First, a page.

|Spectacular view from the work site|
After a nine hour coach drive through the beautiful Costa Rican landscape with sandy beaches, smiley children and spider monkeys, just to name a few of the wonderful sights, we arrived at Punto Banco. Acres of beach, overhanging palm trees and not a person in sight. Many of us agreed it was one of the most beautiful places we had seen- parents get jealous! An early night was needed for the walk to La Corona where our community was based.
“A walk in the park" they said, "20 minutes more" they said, "it's not too uphill" they said. Here, the phrase "take everything with a pinch of salt" was applicable. Having acquired our new canine friend Rupert we set off for a stroll along the beach in the 3am moonlight. The sun rose beautifully along the beach as we steadily made our way across two of the world's most stunning beaches, following our horse and guide Patricio. The sun was high but as rapidly as the heat was soaring, the tide was rising, our sweat was dripping and our smiles were fading. With the tide coming in, every second counted and we realised that navigating boulders with 20kg is not as easy as you would think. With the help of our guides we were able to time the waves and reach half way with dry feet. After a three hour walk and with tummies grumbling we stopped for lunch at 9am and a foot clinic was set up while the tide ebbed away.
Bags back on, we were ready to go and for the first 10 minutes everything was fine. That was when we realised that we were not on the beach but actually on the surface of the sun. Sun-cream made little difference and sweated off but we were still determined with the reassurance of only three hours left to go. Three hours soon turned into four as blisters burst and we venturers found the going challenging. By the ninth hour we reached the base of the cliff or “that slight uphill part” the guides referred to. Scrambling up by hands and feet, Ben Nevis quickly turned into Everest but in our darkest hour the team pulled together and persevered. With our last ounce of determination and digging into the depths of both mental and physical stamina we reached the village collapsing in a huge pile. After 14 hours of trekking, 20km of beach and cliff and around ten metres of zinc oxide tape we made it. Now time to build a health centre.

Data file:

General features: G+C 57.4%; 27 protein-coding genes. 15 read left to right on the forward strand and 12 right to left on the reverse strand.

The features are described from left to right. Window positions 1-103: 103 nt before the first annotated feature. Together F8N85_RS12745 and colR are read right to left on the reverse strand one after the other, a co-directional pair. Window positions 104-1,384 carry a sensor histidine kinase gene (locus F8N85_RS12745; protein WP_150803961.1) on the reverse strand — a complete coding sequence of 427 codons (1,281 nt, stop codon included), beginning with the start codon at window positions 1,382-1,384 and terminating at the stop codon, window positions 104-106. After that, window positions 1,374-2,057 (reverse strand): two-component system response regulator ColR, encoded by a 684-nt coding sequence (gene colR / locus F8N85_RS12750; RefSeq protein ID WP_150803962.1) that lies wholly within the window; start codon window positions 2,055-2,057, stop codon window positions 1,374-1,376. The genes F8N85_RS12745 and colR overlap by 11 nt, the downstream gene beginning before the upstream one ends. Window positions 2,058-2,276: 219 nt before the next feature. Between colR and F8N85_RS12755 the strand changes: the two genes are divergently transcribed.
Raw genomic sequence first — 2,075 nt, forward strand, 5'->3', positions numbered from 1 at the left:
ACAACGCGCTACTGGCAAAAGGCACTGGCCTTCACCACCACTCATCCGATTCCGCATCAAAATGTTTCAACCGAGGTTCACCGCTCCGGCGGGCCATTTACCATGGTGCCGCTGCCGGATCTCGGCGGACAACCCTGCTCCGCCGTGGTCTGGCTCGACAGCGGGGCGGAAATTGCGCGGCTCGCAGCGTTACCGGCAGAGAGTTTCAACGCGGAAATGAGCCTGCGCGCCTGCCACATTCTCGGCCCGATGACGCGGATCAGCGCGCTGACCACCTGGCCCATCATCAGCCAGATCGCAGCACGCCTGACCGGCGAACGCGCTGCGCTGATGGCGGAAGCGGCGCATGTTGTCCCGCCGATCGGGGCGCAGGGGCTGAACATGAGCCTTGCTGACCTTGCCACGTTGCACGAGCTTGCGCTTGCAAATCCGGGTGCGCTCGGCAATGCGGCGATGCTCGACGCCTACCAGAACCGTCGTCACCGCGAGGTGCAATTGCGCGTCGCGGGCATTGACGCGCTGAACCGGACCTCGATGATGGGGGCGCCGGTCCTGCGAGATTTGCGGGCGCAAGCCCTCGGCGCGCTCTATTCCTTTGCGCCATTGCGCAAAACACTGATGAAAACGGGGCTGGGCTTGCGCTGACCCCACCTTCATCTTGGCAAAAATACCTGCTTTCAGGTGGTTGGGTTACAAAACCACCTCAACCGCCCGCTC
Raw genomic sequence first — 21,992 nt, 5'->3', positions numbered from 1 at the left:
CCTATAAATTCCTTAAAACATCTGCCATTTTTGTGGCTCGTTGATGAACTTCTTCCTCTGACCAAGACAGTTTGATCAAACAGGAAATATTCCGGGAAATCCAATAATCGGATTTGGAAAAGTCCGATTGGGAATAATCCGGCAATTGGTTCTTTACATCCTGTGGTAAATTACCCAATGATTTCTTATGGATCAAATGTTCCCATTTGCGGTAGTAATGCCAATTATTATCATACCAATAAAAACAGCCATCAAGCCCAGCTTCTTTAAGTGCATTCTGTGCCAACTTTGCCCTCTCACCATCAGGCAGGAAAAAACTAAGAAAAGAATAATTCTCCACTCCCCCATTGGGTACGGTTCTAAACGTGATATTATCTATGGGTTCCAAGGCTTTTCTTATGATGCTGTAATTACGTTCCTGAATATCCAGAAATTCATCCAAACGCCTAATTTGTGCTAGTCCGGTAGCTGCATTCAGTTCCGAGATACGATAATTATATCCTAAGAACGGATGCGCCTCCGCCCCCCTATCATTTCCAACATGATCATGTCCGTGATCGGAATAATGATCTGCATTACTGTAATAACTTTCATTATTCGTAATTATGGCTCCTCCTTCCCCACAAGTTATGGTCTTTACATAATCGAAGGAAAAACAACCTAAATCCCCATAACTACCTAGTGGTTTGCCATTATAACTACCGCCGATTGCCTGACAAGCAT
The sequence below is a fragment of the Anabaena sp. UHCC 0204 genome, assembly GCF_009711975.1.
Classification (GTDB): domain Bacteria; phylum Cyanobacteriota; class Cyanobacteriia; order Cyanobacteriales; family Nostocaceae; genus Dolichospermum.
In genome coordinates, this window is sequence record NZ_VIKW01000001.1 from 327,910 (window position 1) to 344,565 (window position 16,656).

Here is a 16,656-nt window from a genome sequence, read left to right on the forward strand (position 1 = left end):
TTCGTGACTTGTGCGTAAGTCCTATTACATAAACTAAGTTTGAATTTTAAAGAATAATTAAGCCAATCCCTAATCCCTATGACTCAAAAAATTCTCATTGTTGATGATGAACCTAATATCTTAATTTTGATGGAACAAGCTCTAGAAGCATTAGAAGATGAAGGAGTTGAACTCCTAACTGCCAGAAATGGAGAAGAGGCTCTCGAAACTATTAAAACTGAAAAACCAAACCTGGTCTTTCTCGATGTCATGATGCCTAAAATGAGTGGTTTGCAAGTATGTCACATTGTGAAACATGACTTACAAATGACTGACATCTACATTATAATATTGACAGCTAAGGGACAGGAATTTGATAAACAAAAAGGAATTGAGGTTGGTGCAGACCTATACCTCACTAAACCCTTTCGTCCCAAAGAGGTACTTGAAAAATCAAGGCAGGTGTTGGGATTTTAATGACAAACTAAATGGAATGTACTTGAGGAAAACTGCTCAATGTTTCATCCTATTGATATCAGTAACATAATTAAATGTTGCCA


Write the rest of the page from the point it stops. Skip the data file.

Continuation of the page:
The next day we turned our attention to the community project. Over the next three weeks eleven venturers and three project managers were to begin construction of a health care post to help not only the 300 indigenous people living in La Corona but also the majority of surrounding community. Ronaldo, a former HCV with Raleigh and one of the main builders, gave us a brief on the project and we all came to realise how much of a necessity the healthcare centre is. Previously there was only one health post in La Peña, over 7 hours away. This post cared for four different communities as well as immigrants from Panama. Ronaldo explained that many people took the journey to La Peña only to find there was no space available. With the head of the tribe, Khanaki, training to be a health outreach worker the healthcare centre will aim to increase the healthcare availability to all the indigenous people in the area.
As with all of alpha nine’s tasks, two days of simple log collection turned into Caber tossing/a "World’s strongest man" challenge. A 2 km uphill scramble followed by another 2 km along uncertain paths with 15kg posts on our shoulders which were to become the foundations of the building tested our endurance again, but with the help of cunning carrying techniques and awe inspiring views we trudged on knowing that this was the first of four journey’s we would have to make. Reaching camp in time for dinner comparison of bruises and blisters were once again the main topic of conversation.
We’ve now just started construction on the main site and so far everything’s going well. It’s crazy to think that in such a small space of time a group of people who’d only properly known each other for two days before departing could complete so much, survive various difficult situations and manage to get through it together. It’s definitely true to say that even on a community project Raleigh pushes you to both your physical and mental limits. But it is the sense of achievement and closeness within our groups at the end of each day that is second to none. Boulders, bruises and blisters? So worth it.
|Laying the foundations of the healthcare centre|